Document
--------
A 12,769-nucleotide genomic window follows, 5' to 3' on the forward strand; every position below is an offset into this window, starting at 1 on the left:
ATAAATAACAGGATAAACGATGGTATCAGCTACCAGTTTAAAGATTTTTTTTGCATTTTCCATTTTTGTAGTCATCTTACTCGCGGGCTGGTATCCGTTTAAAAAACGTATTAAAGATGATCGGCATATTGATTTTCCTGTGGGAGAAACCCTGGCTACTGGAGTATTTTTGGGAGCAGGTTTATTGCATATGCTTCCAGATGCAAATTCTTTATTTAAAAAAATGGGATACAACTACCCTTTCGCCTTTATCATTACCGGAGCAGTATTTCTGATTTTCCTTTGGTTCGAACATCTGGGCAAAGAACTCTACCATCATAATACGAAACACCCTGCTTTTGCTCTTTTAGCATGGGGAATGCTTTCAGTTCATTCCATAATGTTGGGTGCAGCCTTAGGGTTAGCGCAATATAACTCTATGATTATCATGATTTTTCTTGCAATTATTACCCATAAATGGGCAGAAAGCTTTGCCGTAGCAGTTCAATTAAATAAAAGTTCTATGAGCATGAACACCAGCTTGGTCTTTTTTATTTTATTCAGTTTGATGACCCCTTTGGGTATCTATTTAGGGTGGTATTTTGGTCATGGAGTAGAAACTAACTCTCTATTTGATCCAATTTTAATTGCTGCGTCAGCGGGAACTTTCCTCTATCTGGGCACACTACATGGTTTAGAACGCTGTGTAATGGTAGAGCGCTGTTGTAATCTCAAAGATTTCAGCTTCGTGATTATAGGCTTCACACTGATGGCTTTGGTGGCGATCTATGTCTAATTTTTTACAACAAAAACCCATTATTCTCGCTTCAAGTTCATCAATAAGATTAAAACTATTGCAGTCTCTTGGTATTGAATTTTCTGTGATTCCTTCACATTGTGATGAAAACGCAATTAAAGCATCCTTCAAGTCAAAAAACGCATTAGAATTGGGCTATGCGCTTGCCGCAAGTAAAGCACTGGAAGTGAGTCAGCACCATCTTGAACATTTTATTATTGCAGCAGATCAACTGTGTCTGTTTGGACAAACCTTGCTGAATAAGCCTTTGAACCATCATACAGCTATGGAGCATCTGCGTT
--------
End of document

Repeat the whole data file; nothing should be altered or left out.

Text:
A 12,769-nucleotide genomic window follows, 5' to 3' on the forward strand; every position below is an offset into this window, starting at 1 on the left:
ATAAATAACAGGATAAACGATGGTATCAGCTACCAGTTTAAAGATTTTTTTTGCATTTTCCATTTTTGTAGTCATCTTACTCGCGGGCTGGTATCCGTTTAAAAAACGTATTAAAGATGATCGGCATATTGATTTTCCTGTGGGAGAAACCCTGGCTACTGGAGTATTTTTGGGAGCAGGTTTATTGCATATGCTTCCAGATGCAAATTCTTTATTTAAAAAAATGGGATACAACTACCCTTTCGCCTTTATCATTACCGGAGCAGTATTTCTGATTTTCCTTTGGTTCGAACATCTGGGCAAAGAACTCTACCATCATAATACGAAACACCCTGCTTTTGCTCTTTTAGCATGGGGAATGCTTTCAGTTCATTCCATAATGTTGGGTGCAGCCTTAGGGTTAGCGCAATATAACTCTATGATTATCATGATTTTTCTTGCAATTATTACCCATAAATGGGCAGAAAGCTTTGCCGTAGCAGTTCAATTAAATAAAAGTTCTATGAGCATGAACACCAGCTTGGTCTTTTTTATTTTATTCAGTTTGATGACCCCTTTGGGTATCTATTTAGGGTGGTATTTTGGTCATGGAGTAGAAACTAACTCTCTATTTGATCCAATTTTAATTGCTGCGTCAGCGGGAACTTTCCTCTATCTGGGCACACTACATGGTTTAGAACGCTGTGTAATGGTAGAGCGCTGTTGTAATCTCAAAGATTTCAGCTTCGTGATTATAGGCTTCACACTGATGGCTTTGGTGGCGATCTATGTCTAATTTTTTACAACAAAAACCCATTATTCTCGCTTCAAGTTCATCAATAAGATTAAAACTATTGCAGTCTCTTGGTATTGAATTTTCTGTGATTCCTTCACATTGTGATGAAAACGCAATTAAAGCATCCTTCAAGTCAAAAAACGCATTAGAATTGGGCTATGCGCTTGCCGCAAGTAAAGCACTGGAAGTGAGTCAGCACCATCTTGAACATTTTATTATTGCAGCAGATCAACTGTGTCTGTTTGGACAAACCTTGCTGAATAAGCCTTTGAACCATCATACAGCTATGGAGCATCTGCGTT